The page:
Amid increased incidents of mass shootings in the United States, protestors gathered in Washington DC as well in cities across the country on Saturday to demonstrate against gun violence, reported local media.
The protest organized by “March for Our Lives” comes as a reprise of student-sponsored demonstrations that drew hundreds of thousands of people in 2018, after a 19-year-old gunman opened fire at Marjory Stoneman Douglas High School in Parkland, Florida, killing 17 and wounding 17 others, according to New York Times report.
The demonstration followed shootings last month that left 10 Black people dead in a Buffalo supermarket and killed 19 schoolchildren and two teachers at Robb Elementary School in Uvalde, Texas.
“No more,” David Hogg, a March for Our Lives co-founder and a survivor of the Parkland shooting, said on Twitter.
“It’s time democrats, republicans, gun owners, and non-gun owners come together” and start focusing on what they can agree on, he stated continuing the thread, New York Times reported.
The Saturday protests unfolded in hundreds of cities across the country as at a smattering of locations in Europe. At the main protest site, the Washington Monument in the nation’s capital, survivors of mass shootings, teachers’ representatives, civil rights advocates, and elected officials addressed the crowd.
Meanwhile, bipartisan negotiations on legislation regarding mass shootings are underway in the Senate, but Republicans who have blocked such laws for years continue to say that the murders are the result of other problems, such as mental illness or flaws in school security, not the weapons themselves. The Senate talks are said to focus on those claims, as well as on background checks for weapons purchases.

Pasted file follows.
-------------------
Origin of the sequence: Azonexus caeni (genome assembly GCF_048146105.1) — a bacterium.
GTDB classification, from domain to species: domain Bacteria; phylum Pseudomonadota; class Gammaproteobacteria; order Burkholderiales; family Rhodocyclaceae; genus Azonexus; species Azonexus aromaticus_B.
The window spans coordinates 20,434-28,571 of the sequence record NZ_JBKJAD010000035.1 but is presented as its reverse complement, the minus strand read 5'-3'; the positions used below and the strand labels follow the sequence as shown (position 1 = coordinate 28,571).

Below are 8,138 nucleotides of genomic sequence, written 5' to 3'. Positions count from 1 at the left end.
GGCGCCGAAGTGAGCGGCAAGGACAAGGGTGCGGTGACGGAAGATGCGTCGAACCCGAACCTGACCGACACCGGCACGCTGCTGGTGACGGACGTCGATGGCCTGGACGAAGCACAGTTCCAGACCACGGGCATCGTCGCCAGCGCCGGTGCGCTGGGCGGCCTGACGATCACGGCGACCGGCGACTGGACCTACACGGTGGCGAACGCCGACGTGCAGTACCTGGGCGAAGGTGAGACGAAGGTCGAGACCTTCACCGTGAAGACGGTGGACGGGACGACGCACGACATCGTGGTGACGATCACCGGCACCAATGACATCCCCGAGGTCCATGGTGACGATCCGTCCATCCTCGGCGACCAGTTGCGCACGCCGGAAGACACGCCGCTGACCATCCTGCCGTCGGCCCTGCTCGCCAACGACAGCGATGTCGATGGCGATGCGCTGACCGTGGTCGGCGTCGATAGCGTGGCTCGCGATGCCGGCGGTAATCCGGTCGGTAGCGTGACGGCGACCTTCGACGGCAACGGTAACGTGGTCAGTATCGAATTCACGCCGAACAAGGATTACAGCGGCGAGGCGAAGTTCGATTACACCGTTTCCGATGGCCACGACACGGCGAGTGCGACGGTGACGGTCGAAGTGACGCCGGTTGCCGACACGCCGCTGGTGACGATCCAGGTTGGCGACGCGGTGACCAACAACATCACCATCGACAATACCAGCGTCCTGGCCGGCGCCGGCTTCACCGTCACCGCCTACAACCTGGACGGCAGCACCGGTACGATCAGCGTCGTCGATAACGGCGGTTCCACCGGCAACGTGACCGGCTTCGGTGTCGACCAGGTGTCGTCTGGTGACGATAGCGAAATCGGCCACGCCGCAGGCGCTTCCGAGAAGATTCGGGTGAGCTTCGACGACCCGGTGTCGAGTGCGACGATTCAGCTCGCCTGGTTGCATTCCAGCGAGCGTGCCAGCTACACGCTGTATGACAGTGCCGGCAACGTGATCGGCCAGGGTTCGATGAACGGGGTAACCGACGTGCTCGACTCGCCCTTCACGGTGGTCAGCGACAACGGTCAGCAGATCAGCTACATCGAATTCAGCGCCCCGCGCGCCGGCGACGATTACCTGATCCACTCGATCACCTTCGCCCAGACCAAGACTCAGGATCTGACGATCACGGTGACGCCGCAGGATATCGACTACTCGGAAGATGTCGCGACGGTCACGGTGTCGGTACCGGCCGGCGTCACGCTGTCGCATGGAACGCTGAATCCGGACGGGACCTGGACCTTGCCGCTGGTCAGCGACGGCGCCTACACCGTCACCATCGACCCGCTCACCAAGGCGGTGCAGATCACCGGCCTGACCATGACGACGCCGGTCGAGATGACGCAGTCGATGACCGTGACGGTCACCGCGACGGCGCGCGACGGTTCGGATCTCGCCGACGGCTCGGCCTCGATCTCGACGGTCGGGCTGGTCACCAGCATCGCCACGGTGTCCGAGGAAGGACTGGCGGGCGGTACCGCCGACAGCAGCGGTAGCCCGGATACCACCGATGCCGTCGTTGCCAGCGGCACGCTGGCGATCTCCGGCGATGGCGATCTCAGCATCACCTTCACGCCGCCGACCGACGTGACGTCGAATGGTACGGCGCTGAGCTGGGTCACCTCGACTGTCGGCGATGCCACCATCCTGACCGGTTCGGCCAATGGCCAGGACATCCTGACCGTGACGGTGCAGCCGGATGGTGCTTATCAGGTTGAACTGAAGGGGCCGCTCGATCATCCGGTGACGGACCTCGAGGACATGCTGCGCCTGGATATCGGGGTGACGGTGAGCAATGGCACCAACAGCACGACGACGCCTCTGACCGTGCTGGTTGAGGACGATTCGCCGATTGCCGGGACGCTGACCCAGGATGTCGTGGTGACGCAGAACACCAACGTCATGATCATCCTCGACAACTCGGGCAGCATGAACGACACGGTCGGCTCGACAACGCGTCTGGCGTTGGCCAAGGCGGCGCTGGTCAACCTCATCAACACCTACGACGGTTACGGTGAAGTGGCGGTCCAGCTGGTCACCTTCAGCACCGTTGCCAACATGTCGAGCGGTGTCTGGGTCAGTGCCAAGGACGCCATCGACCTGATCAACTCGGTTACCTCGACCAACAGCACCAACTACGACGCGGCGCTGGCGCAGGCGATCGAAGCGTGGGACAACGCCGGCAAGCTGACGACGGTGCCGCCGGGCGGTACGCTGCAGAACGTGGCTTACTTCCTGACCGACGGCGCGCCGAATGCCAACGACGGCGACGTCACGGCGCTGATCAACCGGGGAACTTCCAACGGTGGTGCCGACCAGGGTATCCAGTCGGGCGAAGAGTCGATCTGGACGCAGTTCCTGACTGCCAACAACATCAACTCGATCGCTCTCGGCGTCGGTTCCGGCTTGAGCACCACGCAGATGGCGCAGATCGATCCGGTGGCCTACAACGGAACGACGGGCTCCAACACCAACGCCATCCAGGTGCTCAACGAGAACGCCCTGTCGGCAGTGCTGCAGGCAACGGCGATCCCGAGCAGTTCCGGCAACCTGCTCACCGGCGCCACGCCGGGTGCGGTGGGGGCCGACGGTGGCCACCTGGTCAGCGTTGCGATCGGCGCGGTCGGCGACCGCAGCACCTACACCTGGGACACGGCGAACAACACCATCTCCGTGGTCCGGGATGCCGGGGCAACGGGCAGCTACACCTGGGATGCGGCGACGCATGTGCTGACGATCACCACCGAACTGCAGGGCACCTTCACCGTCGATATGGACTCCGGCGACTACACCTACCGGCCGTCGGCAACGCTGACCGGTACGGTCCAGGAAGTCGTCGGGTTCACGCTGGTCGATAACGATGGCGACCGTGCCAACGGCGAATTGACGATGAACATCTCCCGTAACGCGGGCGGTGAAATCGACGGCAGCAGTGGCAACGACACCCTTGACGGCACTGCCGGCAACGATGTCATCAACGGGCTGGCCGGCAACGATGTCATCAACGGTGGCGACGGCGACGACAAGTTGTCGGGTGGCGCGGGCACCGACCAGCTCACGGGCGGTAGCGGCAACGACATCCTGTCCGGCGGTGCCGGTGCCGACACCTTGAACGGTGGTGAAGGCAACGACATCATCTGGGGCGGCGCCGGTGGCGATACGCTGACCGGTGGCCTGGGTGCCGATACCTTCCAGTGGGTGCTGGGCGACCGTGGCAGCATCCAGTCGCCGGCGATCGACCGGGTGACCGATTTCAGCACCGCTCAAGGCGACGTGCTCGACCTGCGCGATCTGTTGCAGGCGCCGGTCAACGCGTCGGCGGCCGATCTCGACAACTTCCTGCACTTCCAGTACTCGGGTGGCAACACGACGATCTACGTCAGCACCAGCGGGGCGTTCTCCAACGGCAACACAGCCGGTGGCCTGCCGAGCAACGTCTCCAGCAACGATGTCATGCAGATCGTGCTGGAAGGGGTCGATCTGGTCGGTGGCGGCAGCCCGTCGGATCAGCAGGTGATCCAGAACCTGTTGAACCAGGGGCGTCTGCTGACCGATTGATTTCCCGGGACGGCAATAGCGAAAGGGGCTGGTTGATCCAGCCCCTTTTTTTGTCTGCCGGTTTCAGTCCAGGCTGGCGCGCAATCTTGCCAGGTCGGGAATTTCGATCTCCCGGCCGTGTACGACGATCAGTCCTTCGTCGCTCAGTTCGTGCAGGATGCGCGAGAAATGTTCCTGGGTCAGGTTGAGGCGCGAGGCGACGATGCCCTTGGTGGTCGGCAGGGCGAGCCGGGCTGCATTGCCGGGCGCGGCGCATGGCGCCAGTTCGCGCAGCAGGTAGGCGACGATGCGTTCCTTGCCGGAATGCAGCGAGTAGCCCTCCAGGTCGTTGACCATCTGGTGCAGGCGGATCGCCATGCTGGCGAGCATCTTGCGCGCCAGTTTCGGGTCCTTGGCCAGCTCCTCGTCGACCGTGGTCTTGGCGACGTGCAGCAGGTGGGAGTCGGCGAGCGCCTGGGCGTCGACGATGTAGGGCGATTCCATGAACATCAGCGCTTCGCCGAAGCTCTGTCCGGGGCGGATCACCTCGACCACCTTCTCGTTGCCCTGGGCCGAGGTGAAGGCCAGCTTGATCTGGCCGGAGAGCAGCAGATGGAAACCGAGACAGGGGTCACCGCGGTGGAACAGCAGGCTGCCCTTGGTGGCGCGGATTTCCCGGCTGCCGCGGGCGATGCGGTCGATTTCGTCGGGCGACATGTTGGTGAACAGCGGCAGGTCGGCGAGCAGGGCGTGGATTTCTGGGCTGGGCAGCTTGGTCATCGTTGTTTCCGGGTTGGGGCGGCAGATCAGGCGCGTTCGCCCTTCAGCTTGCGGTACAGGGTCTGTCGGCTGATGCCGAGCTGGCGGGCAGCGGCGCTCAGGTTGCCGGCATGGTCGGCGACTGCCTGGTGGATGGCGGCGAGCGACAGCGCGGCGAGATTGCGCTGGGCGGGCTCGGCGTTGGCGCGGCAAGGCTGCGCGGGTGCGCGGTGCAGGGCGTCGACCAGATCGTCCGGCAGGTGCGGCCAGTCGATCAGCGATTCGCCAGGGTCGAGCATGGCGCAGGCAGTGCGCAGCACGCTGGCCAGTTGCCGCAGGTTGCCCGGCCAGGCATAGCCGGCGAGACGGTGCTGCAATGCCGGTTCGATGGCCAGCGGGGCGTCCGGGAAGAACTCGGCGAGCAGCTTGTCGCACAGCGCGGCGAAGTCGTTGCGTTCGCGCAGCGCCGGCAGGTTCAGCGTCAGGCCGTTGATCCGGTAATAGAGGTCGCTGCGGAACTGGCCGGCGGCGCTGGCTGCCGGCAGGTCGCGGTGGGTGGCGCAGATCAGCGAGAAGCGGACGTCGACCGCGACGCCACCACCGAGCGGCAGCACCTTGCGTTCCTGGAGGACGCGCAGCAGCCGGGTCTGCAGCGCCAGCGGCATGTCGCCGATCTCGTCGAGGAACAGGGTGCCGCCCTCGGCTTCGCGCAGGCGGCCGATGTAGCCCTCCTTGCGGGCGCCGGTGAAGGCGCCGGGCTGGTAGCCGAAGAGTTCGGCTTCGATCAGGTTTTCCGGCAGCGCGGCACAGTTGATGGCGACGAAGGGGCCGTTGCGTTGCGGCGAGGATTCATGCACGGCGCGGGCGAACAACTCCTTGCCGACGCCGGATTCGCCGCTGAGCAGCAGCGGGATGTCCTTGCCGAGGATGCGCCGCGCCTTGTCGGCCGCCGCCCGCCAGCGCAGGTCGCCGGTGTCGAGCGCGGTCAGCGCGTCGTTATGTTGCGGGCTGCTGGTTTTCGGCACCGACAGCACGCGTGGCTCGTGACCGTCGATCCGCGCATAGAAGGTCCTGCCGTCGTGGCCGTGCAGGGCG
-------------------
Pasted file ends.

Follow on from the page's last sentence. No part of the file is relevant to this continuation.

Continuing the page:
A small group of Republican and Democratic senators has begun an uphill effort to strike a bipartisan gun deal after continuous massacres in New York and Texas. The involvement of Senator John Cornyn of Texas, who has a top rating from the National Rifle Association, means that any possible agreement is likely to include incremental steps, said New York Times.
After parents of victims and survivors of mass shootings made wrenching appeals for Congress to act on gun violence in a hearing on June 8, the House voted nearly along party lines to ban the sale of semiautomatic weapons to people under the age of 21 and of large-capacity magazines. Though the bill passed 223 to 204, it stands no chance of passing in the evenly divided Senate.
However, states are rushing toward new gun restrictions in a hope that Congress will be able to take swift action against gun violence.
At a meeting of the United States Conference of Mayors, Republican and Democratic leaders from over 170 cities across the country voiced their common frustration at the lack of action on gun control.
President Joe Biden last week called for banning semi-automatic, assault-style rifles and high-capacity magazines and raising the minimum age to buy those weapons from 18 to 21 amid an increase in mass shooting incidents in the US.